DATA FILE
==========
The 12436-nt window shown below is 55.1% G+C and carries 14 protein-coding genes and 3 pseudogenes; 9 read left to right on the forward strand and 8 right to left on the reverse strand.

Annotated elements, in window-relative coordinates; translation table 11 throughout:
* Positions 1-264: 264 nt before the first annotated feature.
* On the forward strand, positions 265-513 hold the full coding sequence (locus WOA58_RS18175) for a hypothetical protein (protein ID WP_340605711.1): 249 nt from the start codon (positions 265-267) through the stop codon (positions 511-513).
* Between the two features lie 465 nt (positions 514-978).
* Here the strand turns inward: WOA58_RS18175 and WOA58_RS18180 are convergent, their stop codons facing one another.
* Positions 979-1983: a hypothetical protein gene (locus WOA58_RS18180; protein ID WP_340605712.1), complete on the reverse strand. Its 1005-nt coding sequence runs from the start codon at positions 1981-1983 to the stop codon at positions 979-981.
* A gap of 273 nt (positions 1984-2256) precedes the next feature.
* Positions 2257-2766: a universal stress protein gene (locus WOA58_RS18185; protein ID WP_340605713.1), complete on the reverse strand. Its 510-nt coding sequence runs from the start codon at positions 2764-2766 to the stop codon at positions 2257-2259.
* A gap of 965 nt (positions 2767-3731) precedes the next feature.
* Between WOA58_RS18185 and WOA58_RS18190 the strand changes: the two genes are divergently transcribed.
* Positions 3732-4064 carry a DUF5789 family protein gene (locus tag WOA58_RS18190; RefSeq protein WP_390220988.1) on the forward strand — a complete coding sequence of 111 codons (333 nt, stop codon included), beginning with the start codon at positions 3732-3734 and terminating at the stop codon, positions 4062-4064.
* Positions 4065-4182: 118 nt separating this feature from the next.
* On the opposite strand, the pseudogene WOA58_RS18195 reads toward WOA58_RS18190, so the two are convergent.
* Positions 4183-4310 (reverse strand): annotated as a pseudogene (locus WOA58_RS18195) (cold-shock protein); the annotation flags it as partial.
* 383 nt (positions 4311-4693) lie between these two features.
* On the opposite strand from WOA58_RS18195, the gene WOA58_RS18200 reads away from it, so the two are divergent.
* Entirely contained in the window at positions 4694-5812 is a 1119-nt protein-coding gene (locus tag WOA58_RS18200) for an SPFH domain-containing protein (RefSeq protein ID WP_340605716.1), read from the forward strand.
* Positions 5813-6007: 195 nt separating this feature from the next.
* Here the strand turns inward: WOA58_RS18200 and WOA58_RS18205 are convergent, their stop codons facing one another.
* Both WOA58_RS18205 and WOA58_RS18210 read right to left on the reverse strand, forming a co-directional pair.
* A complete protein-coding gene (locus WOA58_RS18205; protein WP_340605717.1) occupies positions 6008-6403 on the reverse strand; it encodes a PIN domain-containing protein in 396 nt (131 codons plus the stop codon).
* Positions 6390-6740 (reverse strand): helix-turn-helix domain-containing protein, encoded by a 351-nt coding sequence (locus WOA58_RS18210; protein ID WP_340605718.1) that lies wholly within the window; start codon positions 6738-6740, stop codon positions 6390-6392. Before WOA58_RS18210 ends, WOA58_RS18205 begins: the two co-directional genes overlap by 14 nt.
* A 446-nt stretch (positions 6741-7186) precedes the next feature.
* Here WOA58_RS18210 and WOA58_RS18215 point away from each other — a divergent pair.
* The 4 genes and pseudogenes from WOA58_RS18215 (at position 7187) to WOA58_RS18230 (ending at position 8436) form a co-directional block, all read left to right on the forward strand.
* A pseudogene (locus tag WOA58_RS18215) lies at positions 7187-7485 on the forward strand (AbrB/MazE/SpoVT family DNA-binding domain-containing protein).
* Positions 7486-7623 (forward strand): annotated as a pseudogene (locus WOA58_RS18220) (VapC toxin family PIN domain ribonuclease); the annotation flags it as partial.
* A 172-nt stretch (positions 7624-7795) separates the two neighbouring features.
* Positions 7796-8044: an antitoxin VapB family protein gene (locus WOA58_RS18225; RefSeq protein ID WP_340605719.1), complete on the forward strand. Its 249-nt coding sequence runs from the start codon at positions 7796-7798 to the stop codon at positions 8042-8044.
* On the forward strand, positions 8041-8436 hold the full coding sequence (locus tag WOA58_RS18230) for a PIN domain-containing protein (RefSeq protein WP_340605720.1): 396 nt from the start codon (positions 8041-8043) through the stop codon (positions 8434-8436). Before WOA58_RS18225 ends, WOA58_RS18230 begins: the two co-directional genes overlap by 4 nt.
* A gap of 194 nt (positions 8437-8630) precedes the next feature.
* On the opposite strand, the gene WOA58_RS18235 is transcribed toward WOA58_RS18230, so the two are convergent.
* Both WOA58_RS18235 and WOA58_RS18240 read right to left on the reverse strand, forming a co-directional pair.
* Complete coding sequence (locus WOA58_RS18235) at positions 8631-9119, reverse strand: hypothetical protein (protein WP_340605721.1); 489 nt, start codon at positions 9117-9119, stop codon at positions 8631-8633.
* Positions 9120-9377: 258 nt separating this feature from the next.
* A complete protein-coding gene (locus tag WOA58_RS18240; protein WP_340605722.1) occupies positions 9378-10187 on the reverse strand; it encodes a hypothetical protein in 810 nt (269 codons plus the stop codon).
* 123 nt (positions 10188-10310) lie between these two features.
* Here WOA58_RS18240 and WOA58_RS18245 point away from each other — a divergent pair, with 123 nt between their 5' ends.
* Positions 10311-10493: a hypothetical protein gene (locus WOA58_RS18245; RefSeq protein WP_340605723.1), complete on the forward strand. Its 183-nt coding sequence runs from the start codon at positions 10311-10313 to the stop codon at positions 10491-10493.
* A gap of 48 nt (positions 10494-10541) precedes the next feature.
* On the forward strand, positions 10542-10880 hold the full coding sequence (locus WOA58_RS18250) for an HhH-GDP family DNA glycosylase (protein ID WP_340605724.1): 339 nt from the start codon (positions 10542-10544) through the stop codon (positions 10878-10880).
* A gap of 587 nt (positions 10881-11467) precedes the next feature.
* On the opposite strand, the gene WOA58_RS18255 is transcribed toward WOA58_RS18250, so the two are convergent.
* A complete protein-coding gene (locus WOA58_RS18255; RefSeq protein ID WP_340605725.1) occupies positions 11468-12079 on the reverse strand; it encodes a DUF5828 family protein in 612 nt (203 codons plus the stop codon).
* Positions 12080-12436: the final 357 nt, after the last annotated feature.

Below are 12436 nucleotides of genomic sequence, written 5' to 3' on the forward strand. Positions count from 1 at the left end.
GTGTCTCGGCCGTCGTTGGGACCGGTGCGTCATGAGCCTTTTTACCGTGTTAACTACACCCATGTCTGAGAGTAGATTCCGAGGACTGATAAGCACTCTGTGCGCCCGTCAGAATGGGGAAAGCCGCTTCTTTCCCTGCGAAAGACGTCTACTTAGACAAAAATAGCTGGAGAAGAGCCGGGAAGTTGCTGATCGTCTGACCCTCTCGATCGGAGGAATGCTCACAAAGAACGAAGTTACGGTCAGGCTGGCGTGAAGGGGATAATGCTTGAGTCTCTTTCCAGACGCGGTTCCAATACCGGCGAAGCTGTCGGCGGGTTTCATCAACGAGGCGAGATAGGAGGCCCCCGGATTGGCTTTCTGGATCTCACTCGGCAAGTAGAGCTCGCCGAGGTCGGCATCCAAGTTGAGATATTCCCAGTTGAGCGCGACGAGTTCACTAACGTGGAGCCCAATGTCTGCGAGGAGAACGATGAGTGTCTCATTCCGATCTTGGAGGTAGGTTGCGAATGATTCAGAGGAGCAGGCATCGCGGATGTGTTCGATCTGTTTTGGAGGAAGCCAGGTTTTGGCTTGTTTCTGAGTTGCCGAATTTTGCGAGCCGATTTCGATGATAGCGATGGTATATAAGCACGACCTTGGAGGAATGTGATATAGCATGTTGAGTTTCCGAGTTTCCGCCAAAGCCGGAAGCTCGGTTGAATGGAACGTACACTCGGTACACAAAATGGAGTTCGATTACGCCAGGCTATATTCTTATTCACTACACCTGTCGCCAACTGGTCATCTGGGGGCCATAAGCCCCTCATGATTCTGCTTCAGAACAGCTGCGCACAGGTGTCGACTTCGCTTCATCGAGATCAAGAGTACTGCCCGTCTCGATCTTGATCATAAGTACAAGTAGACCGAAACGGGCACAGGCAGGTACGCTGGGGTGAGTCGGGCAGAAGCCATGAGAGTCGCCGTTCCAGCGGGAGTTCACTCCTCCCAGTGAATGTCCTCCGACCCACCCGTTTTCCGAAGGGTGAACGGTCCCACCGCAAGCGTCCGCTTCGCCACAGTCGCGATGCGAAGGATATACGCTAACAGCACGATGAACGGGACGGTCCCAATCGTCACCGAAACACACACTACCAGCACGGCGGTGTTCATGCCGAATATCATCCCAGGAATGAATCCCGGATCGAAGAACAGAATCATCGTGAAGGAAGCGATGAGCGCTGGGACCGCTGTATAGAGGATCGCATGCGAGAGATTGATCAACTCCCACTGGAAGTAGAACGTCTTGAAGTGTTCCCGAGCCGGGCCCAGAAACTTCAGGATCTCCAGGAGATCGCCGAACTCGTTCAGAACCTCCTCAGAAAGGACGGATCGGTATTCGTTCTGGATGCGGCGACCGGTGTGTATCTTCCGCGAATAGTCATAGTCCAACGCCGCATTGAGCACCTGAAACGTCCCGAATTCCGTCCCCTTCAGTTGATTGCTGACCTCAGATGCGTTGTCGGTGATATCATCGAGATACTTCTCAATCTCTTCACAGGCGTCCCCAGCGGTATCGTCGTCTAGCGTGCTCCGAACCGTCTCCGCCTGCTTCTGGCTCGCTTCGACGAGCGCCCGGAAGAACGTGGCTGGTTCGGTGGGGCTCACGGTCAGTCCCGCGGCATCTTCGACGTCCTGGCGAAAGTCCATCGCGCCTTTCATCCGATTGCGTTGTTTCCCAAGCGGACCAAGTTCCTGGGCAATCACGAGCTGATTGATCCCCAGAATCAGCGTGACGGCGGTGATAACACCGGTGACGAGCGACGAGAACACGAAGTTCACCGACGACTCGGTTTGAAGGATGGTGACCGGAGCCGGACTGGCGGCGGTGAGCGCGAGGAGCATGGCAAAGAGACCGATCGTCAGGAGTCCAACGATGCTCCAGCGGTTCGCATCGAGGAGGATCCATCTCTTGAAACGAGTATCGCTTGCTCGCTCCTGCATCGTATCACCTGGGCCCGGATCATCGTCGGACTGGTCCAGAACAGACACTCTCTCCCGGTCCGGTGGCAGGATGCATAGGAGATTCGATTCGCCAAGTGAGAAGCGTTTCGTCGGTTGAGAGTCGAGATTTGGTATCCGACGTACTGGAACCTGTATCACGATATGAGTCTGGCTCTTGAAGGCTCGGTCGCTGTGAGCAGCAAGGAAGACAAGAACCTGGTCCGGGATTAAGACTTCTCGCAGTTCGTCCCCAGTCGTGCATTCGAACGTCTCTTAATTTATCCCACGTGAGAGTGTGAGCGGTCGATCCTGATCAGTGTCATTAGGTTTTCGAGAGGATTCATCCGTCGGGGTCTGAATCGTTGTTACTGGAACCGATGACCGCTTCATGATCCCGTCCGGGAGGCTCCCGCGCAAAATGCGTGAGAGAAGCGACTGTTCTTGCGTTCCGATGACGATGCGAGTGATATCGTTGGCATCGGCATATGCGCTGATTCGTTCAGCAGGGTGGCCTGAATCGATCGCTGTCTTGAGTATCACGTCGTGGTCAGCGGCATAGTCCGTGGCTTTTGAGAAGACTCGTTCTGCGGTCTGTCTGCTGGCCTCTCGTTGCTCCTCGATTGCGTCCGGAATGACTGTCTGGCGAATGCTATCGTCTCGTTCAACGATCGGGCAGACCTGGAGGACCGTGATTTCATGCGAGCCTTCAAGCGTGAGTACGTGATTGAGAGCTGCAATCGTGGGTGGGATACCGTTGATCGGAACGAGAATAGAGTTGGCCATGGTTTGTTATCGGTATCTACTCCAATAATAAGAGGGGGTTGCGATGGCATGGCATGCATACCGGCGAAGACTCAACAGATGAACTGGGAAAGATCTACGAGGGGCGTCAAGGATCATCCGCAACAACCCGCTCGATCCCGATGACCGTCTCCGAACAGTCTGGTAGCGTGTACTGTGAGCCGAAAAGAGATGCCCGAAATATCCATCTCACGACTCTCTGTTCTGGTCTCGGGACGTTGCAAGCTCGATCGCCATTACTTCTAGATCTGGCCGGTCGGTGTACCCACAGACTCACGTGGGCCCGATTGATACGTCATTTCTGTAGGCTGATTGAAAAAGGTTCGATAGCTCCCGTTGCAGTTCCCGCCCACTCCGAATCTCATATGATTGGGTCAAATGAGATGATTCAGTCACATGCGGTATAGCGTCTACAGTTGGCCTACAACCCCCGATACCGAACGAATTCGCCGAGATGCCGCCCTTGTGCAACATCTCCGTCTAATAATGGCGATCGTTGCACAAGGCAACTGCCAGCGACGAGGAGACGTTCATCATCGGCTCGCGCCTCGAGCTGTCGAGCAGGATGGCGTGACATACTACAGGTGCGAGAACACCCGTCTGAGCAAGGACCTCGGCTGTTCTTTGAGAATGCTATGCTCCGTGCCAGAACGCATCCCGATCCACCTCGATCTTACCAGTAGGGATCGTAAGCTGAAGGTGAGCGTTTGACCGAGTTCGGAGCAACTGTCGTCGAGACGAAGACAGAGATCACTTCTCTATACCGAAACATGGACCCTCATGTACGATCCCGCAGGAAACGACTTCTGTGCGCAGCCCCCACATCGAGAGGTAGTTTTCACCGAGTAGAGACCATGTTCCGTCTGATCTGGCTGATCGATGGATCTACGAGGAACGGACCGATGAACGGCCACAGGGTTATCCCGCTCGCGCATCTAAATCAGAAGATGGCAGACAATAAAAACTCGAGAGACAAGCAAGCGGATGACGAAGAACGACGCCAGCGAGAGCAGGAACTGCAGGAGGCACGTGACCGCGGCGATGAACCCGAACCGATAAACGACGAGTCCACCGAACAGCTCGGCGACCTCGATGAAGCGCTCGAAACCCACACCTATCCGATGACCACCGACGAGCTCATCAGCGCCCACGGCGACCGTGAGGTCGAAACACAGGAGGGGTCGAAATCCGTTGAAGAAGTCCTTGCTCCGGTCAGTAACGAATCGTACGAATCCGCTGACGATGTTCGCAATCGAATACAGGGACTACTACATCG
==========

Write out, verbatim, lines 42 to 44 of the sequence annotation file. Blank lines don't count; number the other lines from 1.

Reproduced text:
* On the forward strand, positions 10542-10880 hold the full coding sequence (locus WOA58_RS18250) for an HhH-GDP family DNA glycosylase (protein ID WP_340605724.1): 339 nt from the start codon (positions 10542-10544) through the stop codon (positions 10878-10880).
* A gap of 587 nt (positions 10881-11467) precedes the next feature.
* On the opposite strand, the gene WOA58_RS18255 is transcribed toward WOA58_RS18250, so the two are convergent.